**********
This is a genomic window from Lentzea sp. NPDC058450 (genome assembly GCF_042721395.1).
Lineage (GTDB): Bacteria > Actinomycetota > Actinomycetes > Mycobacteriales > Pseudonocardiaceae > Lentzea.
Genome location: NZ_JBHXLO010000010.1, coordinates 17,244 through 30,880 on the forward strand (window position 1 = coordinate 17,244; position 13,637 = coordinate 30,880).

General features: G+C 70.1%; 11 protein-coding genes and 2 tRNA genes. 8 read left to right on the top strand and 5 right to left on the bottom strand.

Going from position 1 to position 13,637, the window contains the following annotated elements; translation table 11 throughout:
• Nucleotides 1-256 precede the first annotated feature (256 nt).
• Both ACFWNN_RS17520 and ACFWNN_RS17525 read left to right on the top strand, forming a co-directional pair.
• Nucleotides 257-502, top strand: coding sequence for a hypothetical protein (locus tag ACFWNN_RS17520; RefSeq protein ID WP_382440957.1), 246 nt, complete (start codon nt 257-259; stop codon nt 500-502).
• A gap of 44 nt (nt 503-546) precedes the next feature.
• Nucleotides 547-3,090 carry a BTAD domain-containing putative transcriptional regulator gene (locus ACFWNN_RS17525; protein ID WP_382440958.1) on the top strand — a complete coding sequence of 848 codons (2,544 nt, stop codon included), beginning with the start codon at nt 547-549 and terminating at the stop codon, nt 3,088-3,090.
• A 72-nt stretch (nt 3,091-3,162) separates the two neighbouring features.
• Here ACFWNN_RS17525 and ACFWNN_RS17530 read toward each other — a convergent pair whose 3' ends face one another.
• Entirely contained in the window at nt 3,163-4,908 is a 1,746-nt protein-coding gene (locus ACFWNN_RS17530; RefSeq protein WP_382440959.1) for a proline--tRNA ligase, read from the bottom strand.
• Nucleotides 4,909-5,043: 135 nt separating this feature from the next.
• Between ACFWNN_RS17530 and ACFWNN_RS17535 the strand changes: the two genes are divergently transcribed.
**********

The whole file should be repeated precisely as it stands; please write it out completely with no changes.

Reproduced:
This is a genomic window from Lentzea sp. NPDC058450 (genome assembly GCF_042721395.1).
Lineage (GTDB): Bacteria > Actinomycetota > Actinomycetes > Mycobacteriales > Pseudonocardiaceae > Lentzea.
Genome location: NZ_JBHXLO010000010.1, coordinates 17,244 through 30,880 on the forward strand (window position 1 = coordinate 17,244; position 13,637 = coordinate 30,880).

General features: G+C 70.1%; 11 protein-coding genes and 2 tRNA genes. 8 read left to right on the top strand and 5 right to left on the bottom strand.

Going from position 1 to position 13,637, the window contains the following annotated elements; translation table 11 throughout:
• Nucleotides 1-256 precede the first annotated feature (256 nt).
• Both ACFWNN_RS17520 and ACFWNN_RS17525 read left to right on the top strand, forming a co-directional pair.
• Nucleotides 257-502, top strand: coding sequence for a hypothetical protein (locus tag ACFWNN_RS17520; RefSeq protein ID WP_382440957.1), 246 nt, complete (start codon nt 257-259; stop codon nt 500-502).
• A gap of 44 nt (nt 503-546) precedes the next feature.
• Nucleotides 547-3,090 carry a BTAD domain-containing putative transcriptional regulator gene (locus ACFWNN_RS17525; protein ID WP_382440958.1) on the top strand — a complete coding sequence of 848 codons (2,544 nt, stop codon included), beginning with the start codon at nt 547-549 and terminating at the stop codon, nt 3,088-3,090.
• A 72-nt stretch (nt 3,091-3,162) separates the two neighbouring features.
• Here ACFWNN_RS17525 and ACFWNN_RS17530 read toward each other — a convergent pair whose 3' ends face one another.
• Entirely contained in the window at nt 3,163-4,908 is a 1,746-nt protein-coding gene (locus ACFWNN_RS17530; RefSeq protein WP_382440959.1) for a proline--tRNA ligase, read from the bottom strand.
• Nucleotides 4,909-5,043: 135 nt separating this feature from the next.
• Between ACFWNN_RS17530 and ACFWNN_RS17535 the strand changes: the two genes are divergently transcribed.